OAKLAND -- The American Alliance of Museums has chosen an Oakland teenager to be one of the first youths in the nation to advocate for federal funding of museums.

Simone Pierre Batiste, a high school junior and volunteer at the Chabot Space and Science Center, will travel to Washington, D.C., for Museums Advocacy Day on Tuesday. Simone is one of only two students in the nation to receive the honor this year.

"We are proud she will be joining us in Washington as one of the first Great American Museum Advocates," said Ford W. Bell, president of The American Alliance of Museums. AAM advocates on behalf of museums because of the positive effect they have on people's lives and the nation.

"Museums such as the Chabot Space and Science Center are integral to science education, which in turn is crucial to our future economic competitiveness," Bell said. "The Chabot center has had a profound impact on students in the Bay Area, and Simone Batiste is a shining example of the museum's influence."

The 16-year-old and lifelong resident of Oakland has been going to Chabot since she was 5. Her older sister, Adrianne, inspired her to get involved at the center.

"It's become almost a second home," Simone Batiste said of Chabot.

"She's one of our shining stars," said Lisa Hoover, Chabot's youth development manager of Simone Batiste. "She's ambitious, thoughtful and sincere. She has an infectious enthusiasm that even inspires her peers to achieve excellence."


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Inspired by concern for war veterans, victims of fires and natural disasters, Batiste's career goal is to be a reconstructive surgeon. She has a strong desire to give back to the community, especially to people less fortunate than others.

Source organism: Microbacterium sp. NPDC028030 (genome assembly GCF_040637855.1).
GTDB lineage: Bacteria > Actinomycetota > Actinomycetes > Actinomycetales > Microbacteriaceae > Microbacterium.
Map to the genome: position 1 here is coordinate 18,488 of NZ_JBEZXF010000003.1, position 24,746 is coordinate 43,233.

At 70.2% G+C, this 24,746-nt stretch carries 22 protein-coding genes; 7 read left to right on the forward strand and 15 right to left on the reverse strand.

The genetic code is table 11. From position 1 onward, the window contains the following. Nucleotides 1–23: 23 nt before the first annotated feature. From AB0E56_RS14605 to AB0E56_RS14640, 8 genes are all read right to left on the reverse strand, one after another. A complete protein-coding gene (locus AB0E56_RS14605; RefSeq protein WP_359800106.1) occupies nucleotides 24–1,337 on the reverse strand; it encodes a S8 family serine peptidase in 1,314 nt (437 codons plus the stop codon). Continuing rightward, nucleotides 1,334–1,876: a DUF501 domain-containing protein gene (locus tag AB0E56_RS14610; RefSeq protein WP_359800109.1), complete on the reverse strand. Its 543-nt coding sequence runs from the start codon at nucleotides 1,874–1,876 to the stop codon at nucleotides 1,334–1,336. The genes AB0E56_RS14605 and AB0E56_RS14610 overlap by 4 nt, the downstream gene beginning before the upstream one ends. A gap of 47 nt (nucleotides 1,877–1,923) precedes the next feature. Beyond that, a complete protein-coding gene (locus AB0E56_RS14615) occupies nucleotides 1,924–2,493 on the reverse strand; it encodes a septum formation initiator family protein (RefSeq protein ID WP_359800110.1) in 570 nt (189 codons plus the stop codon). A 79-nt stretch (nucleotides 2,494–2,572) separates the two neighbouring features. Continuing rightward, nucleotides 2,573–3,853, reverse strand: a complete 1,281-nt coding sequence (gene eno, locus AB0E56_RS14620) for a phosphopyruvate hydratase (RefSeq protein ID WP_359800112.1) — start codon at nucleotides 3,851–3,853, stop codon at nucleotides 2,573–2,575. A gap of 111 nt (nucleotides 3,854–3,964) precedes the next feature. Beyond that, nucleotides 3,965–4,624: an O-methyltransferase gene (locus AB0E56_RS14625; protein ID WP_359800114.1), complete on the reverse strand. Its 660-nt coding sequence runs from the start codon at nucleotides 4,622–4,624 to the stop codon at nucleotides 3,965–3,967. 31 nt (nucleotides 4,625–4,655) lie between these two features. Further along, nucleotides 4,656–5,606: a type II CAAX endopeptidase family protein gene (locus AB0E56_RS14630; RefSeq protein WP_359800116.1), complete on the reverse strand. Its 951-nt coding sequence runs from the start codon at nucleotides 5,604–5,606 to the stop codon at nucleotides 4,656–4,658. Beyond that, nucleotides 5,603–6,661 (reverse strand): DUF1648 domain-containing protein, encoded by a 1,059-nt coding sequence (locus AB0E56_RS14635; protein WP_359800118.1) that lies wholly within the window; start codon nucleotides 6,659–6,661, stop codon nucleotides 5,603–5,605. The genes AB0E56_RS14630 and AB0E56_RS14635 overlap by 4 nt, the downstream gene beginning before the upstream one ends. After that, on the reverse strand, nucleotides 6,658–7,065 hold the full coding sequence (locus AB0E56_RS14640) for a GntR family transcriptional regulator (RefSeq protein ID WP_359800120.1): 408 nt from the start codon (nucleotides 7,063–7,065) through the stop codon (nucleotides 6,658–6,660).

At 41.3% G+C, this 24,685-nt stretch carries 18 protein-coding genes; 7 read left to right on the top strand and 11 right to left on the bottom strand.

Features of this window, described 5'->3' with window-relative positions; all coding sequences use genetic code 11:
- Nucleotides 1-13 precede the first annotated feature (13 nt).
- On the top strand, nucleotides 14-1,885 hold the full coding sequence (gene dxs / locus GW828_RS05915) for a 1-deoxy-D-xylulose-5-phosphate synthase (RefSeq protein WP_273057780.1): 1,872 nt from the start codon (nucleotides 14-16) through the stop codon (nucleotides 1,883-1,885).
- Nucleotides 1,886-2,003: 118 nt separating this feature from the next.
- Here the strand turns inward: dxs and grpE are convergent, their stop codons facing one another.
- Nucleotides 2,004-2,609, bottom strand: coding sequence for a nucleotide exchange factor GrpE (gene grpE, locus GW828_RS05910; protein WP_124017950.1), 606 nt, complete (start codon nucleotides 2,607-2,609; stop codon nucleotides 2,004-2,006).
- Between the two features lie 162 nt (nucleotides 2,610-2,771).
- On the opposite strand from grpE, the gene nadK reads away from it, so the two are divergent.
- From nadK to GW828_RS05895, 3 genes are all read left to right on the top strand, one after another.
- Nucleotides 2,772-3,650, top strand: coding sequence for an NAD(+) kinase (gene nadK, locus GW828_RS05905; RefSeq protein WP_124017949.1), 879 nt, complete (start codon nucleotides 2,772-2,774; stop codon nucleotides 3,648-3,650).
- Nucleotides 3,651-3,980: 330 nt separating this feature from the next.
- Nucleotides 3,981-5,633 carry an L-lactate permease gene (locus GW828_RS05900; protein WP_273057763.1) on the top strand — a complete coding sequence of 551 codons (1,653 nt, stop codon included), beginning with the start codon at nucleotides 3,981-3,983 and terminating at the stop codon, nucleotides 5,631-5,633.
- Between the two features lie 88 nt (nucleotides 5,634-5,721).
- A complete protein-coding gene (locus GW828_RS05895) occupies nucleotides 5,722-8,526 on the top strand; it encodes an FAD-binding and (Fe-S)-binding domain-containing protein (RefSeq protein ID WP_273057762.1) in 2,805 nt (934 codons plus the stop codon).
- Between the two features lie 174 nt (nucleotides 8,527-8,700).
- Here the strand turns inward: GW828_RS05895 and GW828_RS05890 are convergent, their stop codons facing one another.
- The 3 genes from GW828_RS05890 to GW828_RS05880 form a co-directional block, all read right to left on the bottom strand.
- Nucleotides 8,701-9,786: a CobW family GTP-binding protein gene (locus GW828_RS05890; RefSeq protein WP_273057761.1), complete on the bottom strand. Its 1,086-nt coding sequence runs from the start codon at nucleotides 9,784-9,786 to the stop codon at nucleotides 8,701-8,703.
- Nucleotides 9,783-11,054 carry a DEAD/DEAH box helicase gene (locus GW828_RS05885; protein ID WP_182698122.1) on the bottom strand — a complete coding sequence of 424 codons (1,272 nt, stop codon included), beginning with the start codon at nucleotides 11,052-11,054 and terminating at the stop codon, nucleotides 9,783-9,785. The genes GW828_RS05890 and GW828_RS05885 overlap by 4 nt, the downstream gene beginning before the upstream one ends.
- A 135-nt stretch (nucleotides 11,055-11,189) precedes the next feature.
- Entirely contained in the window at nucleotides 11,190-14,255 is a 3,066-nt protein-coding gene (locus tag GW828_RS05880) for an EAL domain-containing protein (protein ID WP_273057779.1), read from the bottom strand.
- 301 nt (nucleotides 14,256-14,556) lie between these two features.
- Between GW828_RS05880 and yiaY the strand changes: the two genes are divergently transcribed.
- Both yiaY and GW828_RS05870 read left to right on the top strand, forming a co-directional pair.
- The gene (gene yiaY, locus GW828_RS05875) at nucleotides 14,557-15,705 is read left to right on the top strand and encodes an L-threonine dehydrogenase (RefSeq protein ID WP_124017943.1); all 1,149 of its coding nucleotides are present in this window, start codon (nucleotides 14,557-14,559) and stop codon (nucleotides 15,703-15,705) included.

On a recent trip, when Hoover got a cold, Batiste brought her a gift to lift her spirits.

"I don't believe she can help it," Hoover said. Always cheerful and naturally nurturing, Hoover said Batiste has two traits that make for a good doctor.

"She's very warm," said Jennie Brown, a youth development coordinator at Chabot, about Batiste, who volunteers and explains exhibits to visitors at the center. Brown said Batiste works well with children and adults. "She a great representative."

Museums Advocacy Day is a nationwide collaboration of museums making the case for federal funding for museums. A day before Tuesday's meeting with officials from Capitol Hill, more than 300 museum professionals will be briefed on issues facing their community.

AAM supports 21,000 museums, individuals and companies. Its mission is nurturing museum excellence through advocacy and service.

"I'm very excited and honored," Batiste said of the chance to go to Washington, D.C. Discovering that AAM administered a trip she and others from Chabot took to Hong Kong last summer, Batiste said she wants to return the favor.

To advocate for funding, Batiste will be sharing her Chabot experiences with museum professionals and members of Congress. It will be her second time sharing. At Chabot's 2013 Starlight Gala, she spoke about her experiences at the center before business, community and philanthropic leaders.

Convinced by Hoover to put her experiences in her own words at the gala, "She blew them away at the end," Hoover said.

The AAM selection committee said Simone Batiste was an ideal choice for the honor. Her story about the impact Chabot has had on her life convinced the committee to select her from dozens of nominations.

"Simone's life has been changed by the Chabot center," Bell said. "As a result, Simone someday will change the lives of many others."

"She's a well-rounded young lady," said Manaiya Scott, a friend of Batiste.

"I'm really excited," Scott said of her friend's trip to Washington. "I know she's going to knock it out."